— Around 8 a.m. at a cavernous warehouse outside
Pittsburgh recently, about four dozen delivery drivers
for United Parcel Service got their first look at the
scheduled drop-offs for the day.
for roughly 9-hour shifts with anywhere from 50 to 150
stops, it could have been — and, until recently, was
— a daunting start, as drivers had to calculate how
best to juggle the day’s load while negotiating
Pittsburgh-area traffic snarls such as bridges, tunnels
and sudden road closures.
as the drivers did their stretches and huddled for a
morning pep talk, they stopped to consult a computer
screen. It told them precisely what route to take to
make each delivery and what time they would get there.
has been expanding its use of the technology that it
hopes could save 100 million miles a year from the
shipping company’s treks around America’s cities and
neighborhoods. Big shippers like UPS and FedEx Ground
have been embracing tracking data as a way to cope with
and grow with the prolonged boom in online shopping,
even as they work to give customers more specific
options for home delivery.
technology has evolved, so has what we scan," said
Kevin Koken, vice president of the FedEx Ground’s
eastern region, which covers the New England and
Mid-Atlantic areas. He noted that FedEx developed the
first bar code used for shipping purposes in 1985.
sales have grown at a faster rate than those from
brick-and-mortar stores, and sales this November and
December are expected to follow that trend, according to
the National Retail Federation. The Washington, D.C.,
trade group expects online sales to rise between 6 and 8
percent to as much as $105 billion, compared with retail
stores growth of 3.7 percent to $630.5 billion.
shift hasn’t always gone smoothly for delivery
companies — just two years ago, stories about delayed
Christmas deliveries grabbed headlines. This year, FedEx
expects a record 317 million shipments between Black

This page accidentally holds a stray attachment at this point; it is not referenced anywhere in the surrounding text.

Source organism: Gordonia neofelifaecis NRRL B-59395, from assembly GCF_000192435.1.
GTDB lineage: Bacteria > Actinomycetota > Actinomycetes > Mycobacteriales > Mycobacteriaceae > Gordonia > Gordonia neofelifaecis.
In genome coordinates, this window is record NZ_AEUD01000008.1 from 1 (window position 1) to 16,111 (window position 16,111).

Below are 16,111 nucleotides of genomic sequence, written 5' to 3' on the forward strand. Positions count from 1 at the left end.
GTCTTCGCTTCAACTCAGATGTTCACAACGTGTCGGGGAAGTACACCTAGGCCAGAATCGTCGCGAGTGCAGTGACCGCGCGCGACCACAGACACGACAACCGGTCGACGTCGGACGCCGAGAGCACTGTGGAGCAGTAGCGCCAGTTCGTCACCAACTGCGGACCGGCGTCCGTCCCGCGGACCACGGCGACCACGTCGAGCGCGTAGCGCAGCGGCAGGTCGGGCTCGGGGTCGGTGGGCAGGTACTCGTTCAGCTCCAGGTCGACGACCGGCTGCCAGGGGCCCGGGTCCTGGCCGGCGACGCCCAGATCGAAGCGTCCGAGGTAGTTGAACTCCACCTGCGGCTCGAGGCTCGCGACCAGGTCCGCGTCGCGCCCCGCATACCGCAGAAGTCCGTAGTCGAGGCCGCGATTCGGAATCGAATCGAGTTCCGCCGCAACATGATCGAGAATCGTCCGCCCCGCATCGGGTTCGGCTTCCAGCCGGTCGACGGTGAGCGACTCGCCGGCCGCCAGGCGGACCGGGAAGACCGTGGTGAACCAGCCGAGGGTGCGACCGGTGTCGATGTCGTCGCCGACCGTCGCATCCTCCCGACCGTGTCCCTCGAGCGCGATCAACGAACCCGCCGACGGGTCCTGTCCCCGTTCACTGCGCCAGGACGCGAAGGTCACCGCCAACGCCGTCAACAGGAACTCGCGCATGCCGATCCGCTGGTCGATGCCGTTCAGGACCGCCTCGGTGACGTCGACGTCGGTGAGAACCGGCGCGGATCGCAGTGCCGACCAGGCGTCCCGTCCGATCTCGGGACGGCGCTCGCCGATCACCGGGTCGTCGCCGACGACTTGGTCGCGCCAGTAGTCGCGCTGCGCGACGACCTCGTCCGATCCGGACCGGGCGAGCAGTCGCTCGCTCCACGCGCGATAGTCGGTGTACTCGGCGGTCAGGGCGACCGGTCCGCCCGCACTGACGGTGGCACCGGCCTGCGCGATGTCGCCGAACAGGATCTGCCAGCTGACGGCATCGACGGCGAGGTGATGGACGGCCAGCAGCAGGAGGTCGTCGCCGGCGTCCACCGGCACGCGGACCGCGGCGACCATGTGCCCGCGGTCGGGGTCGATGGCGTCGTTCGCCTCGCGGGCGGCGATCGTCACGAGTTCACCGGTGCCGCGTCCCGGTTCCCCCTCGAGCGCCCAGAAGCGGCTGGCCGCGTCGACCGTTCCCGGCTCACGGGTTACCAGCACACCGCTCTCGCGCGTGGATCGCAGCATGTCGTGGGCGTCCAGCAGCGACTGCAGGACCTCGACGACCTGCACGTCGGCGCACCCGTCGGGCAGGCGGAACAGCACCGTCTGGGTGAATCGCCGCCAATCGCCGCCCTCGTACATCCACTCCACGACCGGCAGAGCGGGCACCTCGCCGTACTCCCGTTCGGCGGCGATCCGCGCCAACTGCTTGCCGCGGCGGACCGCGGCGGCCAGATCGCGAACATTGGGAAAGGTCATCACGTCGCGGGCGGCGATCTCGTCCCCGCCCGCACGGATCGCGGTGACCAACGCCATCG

Friday and Christmas Eve across its global network, a
12.4 percent increase in seasonal volume. UPS is
forecasting a Thanksgiving through December delivery
volume of more than 630 million packages, up more than
10 percent from 2014.
THE HUMAN TOUCH
ground division of Memphis-based FedEx Corp. has
increased levels of automation at some of its 31 hub
facilities across the U.S. and Canada.
key feature that management is excited about is a system
that sends packages by conveyor belt through a six-sided
"scanning tunnel" that tracks everything from
package dimensions to weight and makes sorting decisions
in about half a second.
package then is directed using automatic sorters to its
appropriate destination in the hub, where workers then
load it onto a FedEx van for delivery. The goal is to
minimize the number of times a human touches a package,
time you touch a package, you introduce the possibility
of an error," he said. "A computer in that
same situation makes the right decision almost every
Ground is now constructing a new distribution facility
in suburban Pittsburgh set to open next summer. The
300,000-square-foot facility — which will be the
company’s sixth facility, including its headquarters,
in the Pittsburgh area — was needed to meet an
explosion in demand from nearby growing area, Koken
said. The facility will process about 15,000 packages an
clearly a strategic site choice: The new facility will
sit directly across Interstate 79 from the UPS facility,
which is entering its third holiday season in operation
after moving there.
a recent tour of the UPS facility along Interstate 79,
Center Manager Jason Rezak said the bigger building
means workers can process about 40 percent more packages
than at the old place.
morning at around 3:30 a.m., packages are carried from
tractor-trailers and put onto conveyor belts along a
network of massive metal chutes that feed two main belt
low-hanging bright lights, pre-load workers pick
packages off the central belt lines and use bar codes to
tell them which of about four dozen delivery trucks to
load the goods into. On that particular morning, the
center handled roughly 15,600 packages, said Walt DeMase,
a pre-loading supervisor.
new routing technology for delivery trucks, called
Orion, will be used on 70 percent of the company’s
U.S. routes this holiday season, up from 45 percent last
year at this time. For each 120-stop route, the
algorithm analyzes more than 200,000 options in
selecting the most efficient route, the company said.
year, drivers with the technology showed a reduction of
6 to 8 miles per route driven, resulting in lower fuel
use and related vehicle emissions, said UPS spokeswoman
Susan Rosenburg. Once rolled out completely, UPS expects
drivers to shave off 100 million miles. UPS doesn’t
disclose the total number of miles its trucks drive a
a former delivery driver, remembers when he had to use
paper maps to figure out routes. After being assigned
the same delivery area on most days, drivers became
"creatures of habit," he said.
shows us a better way of doing that," DeMase said.